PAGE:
I recently spent a lot of money on reading.
It’s ironic that wrote this post on saving money as a reader on the same day that I spent more than $150 on a Kindle Paperwhite, but hear me out. I felt I needed to confess this sin, and I hope it doesn’t ruin my credibility on this subject.
I bought the Paperwhite because my iPad keep overheating within minutes in the sun. Since I rarely read paper books (I’ll discuss that later in the post.), the overheating caused problems with my reading and relaxing in the pool. I told my friends on my Real Nerds Read Facebook page about the issue, and they recommended the Paperwhite to solve my problem. Did I mention that it’s also waterproof? Therefore, the purchase. I don’t regret it.
Now that I’ve attempted to confess and justify the Paperwhite purchase, let’s discuss saving money as an avid reader. If you know much about me, you likely know that I’m a voracious reader. I read more than 100 books a year, counting audiobooks, and have done so since 2013. I read 150 books in 2014. When you read as much as I do, you learn a few tricks about how to save money on reading. If I purchased every book I read, I’d be broke, for sure.
Use your library card
The biggest way I save money on reading is by using my library card. If you like physical books, you can always go to the local library. I happen to find ebooks much more convenient, so I read and listen to library books on my library system’s app. The app is easy to use and works with the Kindle app. It also allows me to put books on hold as soon as I hear about them and know I’m going to want to read them. I’m pretty sure the limit is 10 holds at a time. I try to keep my queue full, so I always having something to read. I read books that aren’t on hold in between.
The only negative aspects of using your library card are that you have to wait for popular books to become available and it seems like all of your holds become available at the same time. I’ve learned to read quickly when this happens. I also always return books as soon I’ve I’ve finished reading them instead of waiting for them to expire. I don’t want someone else to have to wait longer than necessary for a hold. I hope others do the same.
Subscribe to Kindle Unlimited
I know it’s odd to say you should spend money to save money, but I save a lot by subscribing to Kindle Unlimited. I pay $9.99 a month for the subscription, which gives me access to more than a million books. I can read as much as I want in any given month. I also love that some of the books have audio versions that sync to the ebook, so I can alternate between reading and listening. Given the number of books I read or listen to on Amazon, the $9.99 a month is a steal. You can try Kindle Unlimited free for 30 days my using this link.
Subscribe to Audible
Again, it’s odd to say you should spend money to save money, but I know I save through my Audible subscription. I pay $22.95 for a two credits per month, which equates to two books a month. I could easy use two credits each month, but I save them for months when I’m going to be traveling a lot or when there are a lot of books out that I want to listen to. Either way, it’s about $11 a book, which is pretty cheap.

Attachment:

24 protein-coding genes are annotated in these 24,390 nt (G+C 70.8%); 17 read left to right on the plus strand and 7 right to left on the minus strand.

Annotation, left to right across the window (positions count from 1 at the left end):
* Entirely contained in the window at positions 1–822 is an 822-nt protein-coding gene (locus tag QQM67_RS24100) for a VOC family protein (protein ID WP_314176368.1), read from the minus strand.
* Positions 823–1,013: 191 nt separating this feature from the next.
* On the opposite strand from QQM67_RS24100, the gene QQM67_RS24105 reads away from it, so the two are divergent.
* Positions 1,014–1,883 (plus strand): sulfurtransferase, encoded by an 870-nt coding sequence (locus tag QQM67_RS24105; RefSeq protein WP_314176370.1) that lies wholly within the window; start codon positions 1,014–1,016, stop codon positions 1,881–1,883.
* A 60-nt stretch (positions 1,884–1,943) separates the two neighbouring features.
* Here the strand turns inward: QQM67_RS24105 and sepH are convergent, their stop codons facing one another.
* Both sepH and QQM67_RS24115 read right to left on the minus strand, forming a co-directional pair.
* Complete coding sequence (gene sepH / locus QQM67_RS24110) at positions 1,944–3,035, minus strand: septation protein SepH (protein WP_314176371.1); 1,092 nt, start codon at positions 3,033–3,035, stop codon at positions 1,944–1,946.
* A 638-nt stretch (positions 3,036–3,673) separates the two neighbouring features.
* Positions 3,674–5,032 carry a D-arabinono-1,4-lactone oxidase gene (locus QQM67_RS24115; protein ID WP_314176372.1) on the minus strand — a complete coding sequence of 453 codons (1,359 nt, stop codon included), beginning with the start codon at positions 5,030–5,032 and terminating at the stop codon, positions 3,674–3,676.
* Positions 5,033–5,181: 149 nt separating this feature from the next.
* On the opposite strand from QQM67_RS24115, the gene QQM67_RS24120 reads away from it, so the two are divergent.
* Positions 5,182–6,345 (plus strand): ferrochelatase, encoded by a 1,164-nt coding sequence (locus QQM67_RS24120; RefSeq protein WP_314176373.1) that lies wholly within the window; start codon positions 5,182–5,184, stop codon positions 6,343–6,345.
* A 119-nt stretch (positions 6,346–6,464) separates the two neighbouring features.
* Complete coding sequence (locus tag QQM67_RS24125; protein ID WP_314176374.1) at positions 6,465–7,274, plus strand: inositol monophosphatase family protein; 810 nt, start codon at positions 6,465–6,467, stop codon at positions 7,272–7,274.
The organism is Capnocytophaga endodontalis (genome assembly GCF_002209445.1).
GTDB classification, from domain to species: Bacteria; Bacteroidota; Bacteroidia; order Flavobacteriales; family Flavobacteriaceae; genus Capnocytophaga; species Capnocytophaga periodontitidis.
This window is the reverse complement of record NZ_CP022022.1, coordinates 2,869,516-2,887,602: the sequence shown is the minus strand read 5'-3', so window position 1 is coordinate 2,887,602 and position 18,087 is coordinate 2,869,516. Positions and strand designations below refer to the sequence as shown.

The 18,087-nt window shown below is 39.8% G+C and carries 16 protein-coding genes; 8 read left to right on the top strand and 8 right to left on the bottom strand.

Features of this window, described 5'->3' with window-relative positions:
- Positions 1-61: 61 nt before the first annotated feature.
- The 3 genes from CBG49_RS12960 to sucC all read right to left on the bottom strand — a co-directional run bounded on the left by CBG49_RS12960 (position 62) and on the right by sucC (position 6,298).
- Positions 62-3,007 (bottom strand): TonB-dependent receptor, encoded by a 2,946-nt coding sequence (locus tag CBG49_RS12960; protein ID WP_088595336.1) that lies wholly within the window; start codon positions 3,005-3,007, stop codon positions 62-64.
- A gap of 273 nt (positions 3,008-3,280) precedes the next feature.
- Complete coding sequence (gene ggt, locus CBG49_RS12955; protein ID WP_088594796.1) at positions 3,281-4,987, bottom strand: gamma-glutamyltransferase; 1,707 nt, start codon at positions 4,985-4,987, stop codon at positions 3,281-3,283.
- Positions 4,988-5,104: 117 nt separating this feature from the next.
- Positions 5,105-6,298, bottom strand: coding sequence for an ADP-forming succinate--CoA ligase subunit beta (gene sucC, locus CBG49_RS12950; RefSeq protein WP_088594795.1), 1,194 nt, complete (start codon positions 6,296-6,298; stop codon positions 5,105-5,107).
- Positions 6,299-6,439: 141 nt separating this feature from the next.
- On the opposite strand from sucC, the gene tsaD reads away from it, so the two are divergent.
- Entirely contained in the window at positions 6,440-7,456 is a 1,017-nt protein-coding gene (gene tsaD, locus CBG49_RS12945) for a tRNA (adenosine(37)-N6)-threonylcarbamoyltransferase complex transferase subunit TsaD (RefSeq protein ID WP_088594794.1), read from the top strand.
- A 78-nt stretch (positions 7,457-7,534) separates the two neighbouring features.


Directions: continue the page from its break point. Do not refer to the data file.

You also can try Audible by using this link: Try Audible and Get Two Free Audiobooks.
I look around before I purchase any book. I check to see if I can get it through the library, on Kindle Unlimited or through Audible. I do it in that order—free from the library, freeish through my Unlimited subscription or worthy of my Audible credits. If I don’t find the book through any of those methods, I’ll usually download a sample from Apple iBooks, just to make sure I like it before I buy it. If I still want to read the book after reading the sample, I either buy a digital copy or I shop online for the cheapest place to buy it (usually Amazon).
If there’s one thing that I know for certain, it’s that I’ll buy books. Even with all of my work arounds, I end up buying quite a few books each year. I plan ahead for these purchases by asking for Amazon or iTunes gift cards for holidays. My mom gets me an iTunes gift card for Christmas that typically lasts me about six months. My best friend bought me an Amazon card for my June birthday, just in time!
Keep a running list
Keeping a list of books that you want to read (I use Goodreads.) helps save money because you have options in relation to what you’re going to read next. If I have to wait for a new book to become available through the library, I always have plenty of other options to choose from while I wait. Otherwise, I might be tempted to buy a book when it’s just released and, likely, most expensive.
There are other ways to save money on books. Some people borrow books from friends or buy books secondhand. I’m going to sound terribly fussy here, but I don’t like the smell of used books, so I just don’t buy secondhand books. I also am not a huge fan of loaning out my books, so I don’t usually borrow them from others. I will gladly give books I’ve purchased to friends who I think will enjoy them, but “loan” suggests that the book will come back, which I’ve found frequently isn’t the case.
I hope this post gives you some ideas about how to save money when you read a lot. As always, happy reading!